I'm studying for my SCJP2 certification and ran across this code on a quiz:
Since i is an int and b is a byte, I assumed that the compiled would complain about the assignment. The quiz answer says it works and I tried it on my machine (Wintel) and it sure-enough did! I can only assume that the compiler is treating i as a constant and allowing the assignment because i is marked final. I haven't found any reference to this behavior in any of the Java books I've seen. Can anybody point me to a good reference that might cover it? Thanks! ------------------ TANSTAAFL (edited by Cindy to add formatting) [This message has been edited by Cindy Glass (edited May 30, 2001).]
Basically you made it SOOOOOOO easy for the compiler that it said "What the Heck - I can do this". And it did. From the JLS 5.2 Assignment Conversion
In addition, a narrowing primitive conversion may be used if all of the following conditions are satisfied: The expression is a constant expression of type byte, short, char or int. The type of the variable is byte, short, or char. The value of the expression (which is known at compile time, because it is a constant expression) is representable in the type of the variable.
"JavaRanch, where the deer and the Certified play" - David O'Meara
Joined: May 08, 2001
Understood. Syntactically the assignment was the same as 'byte b = 100' -- I have no problem with that. I guess what really bugged me is that I hadn't seen anything in four certification books, or the JLS that indicated the compiler _would_ make that logical jump. BTW, do you know if this is implementation specific - or would you expect any Java compiler to accept the code as presented?
Cindy in your first statement you that it should be a constant value. WHats the reason behind it? because when I try to compile the code removing the final keyword compiler gives me an error saying "Explicit cast needed to convert int to byte"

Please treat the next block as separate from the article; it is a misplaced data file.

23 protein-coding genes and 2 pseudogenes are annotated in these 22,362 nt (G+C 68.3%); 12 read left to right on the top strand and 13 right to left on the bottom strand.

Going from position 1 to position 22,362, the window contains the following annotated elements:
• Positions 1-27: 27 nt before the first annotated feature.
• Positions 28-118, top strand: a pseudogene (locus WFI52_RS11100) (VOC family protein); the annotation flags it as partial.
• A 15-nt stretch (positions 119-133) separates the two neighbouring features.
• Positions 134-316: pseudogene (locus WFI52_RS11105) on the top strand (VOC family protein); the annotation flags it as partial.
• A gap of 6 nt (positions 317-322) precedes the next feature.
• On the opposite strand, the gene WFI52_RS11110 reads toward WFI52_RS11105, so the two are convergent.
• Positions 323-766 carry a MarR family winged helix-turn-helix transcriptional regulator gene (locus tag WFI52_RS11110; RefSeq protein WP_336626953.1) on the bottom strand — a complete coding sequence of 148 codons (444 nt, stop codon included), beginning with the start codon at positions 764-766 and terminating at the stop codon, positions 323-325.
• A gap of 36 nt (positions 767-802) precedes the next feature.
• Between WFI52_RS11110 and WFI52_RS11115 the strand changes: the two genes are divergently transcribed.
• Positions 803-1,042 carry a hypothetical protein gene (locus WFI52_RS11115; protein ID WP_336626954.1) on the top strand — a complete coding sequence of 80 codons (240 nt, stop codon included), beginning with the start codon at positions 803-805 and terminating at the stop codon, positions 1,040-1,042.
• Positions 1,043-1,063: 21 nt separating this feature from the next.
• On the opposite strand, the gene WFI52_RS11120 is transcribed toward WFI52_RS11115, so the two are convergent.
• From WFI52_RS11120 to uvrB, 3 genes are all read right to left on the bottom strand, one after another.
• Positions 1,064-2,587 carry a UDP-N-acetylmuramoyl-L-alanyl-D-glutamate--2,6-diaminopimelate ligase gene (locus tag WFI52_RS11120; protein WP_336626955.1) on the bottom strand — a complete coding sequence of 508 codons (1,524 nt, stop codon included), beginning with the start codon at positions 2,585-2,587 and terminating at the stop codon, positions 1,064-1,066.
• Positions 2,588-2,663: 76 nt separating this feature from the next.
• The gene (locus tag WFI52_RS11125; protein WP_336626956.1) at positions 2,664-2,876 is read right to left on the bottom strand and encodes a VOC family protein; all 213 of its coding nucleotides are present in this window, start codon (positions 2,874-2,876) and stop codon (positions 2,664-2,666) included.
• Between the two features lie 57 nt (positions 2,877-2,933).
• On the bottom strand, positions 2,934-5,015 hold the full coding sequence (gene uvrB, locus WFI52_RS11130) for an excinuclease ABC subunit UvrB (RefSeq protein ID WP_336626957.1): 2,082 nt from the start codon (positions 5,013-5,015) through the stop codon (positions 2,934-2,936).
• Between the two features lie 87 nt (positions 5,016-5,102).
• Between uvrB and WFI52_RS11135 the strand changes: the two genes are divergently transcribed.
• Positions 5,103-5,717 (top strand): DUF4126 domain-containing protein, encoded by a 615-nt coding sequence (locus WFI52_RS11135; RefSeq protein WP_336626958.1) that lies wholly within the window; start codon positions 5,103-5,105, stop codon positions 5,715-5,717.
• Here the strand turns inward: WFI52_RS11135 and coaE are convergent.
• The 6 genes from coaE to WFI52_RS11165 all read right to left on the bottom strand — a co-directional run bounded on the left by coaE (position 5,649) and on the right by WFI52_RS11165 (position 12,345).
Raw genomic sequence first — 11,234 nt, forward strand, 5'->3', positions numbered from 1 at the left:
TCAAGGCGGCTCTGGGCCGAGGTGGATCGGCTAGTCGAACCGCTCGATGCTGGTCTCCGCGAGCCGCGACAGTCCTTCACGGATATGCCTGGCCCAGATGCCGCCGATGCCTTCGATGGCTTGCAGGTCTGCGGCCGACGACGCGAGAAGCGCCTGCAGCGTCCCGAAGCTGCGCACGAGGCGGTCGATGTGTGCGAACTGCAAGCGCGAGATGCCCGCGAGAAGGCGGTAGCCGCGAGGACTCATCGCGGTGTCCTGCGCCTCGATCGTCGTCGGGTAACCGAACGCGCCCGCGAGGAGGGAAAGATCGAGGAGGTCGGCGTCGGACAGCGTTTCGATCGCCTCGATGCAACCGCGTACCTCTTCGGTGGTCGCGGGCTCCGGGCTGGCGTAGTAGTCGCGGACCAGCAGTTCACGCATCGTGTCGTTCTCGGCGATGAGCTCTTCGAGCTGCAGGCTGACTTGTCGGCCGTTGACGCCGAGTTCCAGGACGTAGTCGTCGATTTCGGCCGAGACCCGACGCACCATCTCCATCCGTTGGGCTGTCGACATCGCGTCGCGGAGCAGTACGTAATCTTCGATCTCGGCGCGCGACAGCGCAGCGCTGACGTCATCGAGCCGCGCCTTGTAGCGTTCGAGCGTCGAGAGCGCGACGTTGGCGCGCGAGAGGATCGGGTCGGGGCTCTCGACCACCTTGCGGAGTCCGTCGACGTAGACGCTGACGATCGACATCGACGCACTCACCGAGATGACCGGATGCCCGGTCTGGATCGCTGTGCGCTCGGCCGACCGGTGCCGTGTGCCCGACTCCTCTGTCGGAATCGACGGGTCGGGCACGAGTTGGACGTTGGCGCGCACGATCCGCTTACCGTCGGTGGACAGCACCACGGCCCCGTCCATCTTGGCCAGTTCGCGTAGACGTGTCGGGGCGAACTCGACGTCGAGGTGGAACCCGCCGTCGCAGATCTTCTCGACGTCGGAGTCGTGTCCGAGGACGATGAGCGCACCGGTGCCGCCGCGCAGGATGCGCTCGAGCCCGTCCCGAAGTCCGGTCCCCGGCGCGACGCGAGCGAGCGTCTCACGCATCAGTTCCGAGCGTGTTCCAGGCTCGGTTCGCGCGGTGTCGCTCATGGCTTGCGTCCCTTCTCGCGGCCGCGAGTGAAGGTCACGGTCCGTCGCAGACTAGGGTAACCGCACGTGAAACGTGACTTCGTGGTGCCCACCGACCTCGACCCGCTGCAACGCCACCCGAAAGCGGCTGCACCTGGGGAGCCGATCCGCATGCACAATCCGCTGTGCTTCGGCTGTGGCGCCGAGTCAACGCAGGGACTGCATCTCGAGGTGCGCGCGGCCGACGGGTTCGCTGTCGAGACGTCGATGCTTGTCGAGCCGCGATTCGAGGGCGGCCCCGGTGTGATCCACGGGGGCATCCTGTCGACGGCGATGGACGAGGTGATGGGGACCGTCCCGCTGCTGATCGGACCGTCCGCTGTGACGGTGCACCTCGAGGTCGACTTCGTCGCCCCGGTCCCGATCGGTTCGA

Cheers,<br />Rani<br />SCJP, SCWCD, SCBCD
Joined: Sep 29, 2000
parmeet, When you put the keyword final on a primitive variable it is resolved at compile time instead of runtime and BECOMES a constant - the reason? - because it CAN, so Sun said it must, and had the JLS and JVM say that it must. Burkhardt, No this is not implementation specific. The JLS is the specification on how the language MUST work in any implementation by any vendor. Well, I don't have the RHE certification book with me right now, but I am fairly sure that primitive narrowing conversions were covered with the other narrowing conversions.
Joined: Feb 06, 2001
cindy i wanted to ask why does this happen with constants?
Joined: Sep 29, 2000
Because the compiler knows that the constant is never going to change value (unlike object references). Since it knows the value that the constant is at compile time, it can easily determine whether or not the value will FIT into the narrower variable. Since it is capable logically of doing the narrowing conversion, Sun decided to allow it.
___________________________ P.S: I am studying for certification. If you want, you can e-mail me at: firstname.lastname@example.org Ciao Thomas (edited by Cindy to "translate" German to English. Big mistake - my German is NOT that good) [This message has been edited by Cindy Glass (edited June 04, 2001).]
Thomas, There is a rule at JavaRanch that ALL posting must be done in English. This is because the moderators can not moderate stuff written in other languages. We have had folks try to post in all SORTS of languages and dialects, and it is IMPOSSIBLE for us to know all those languages. So please translate your postings into English and remove the German(?) Or I will have to do it for you.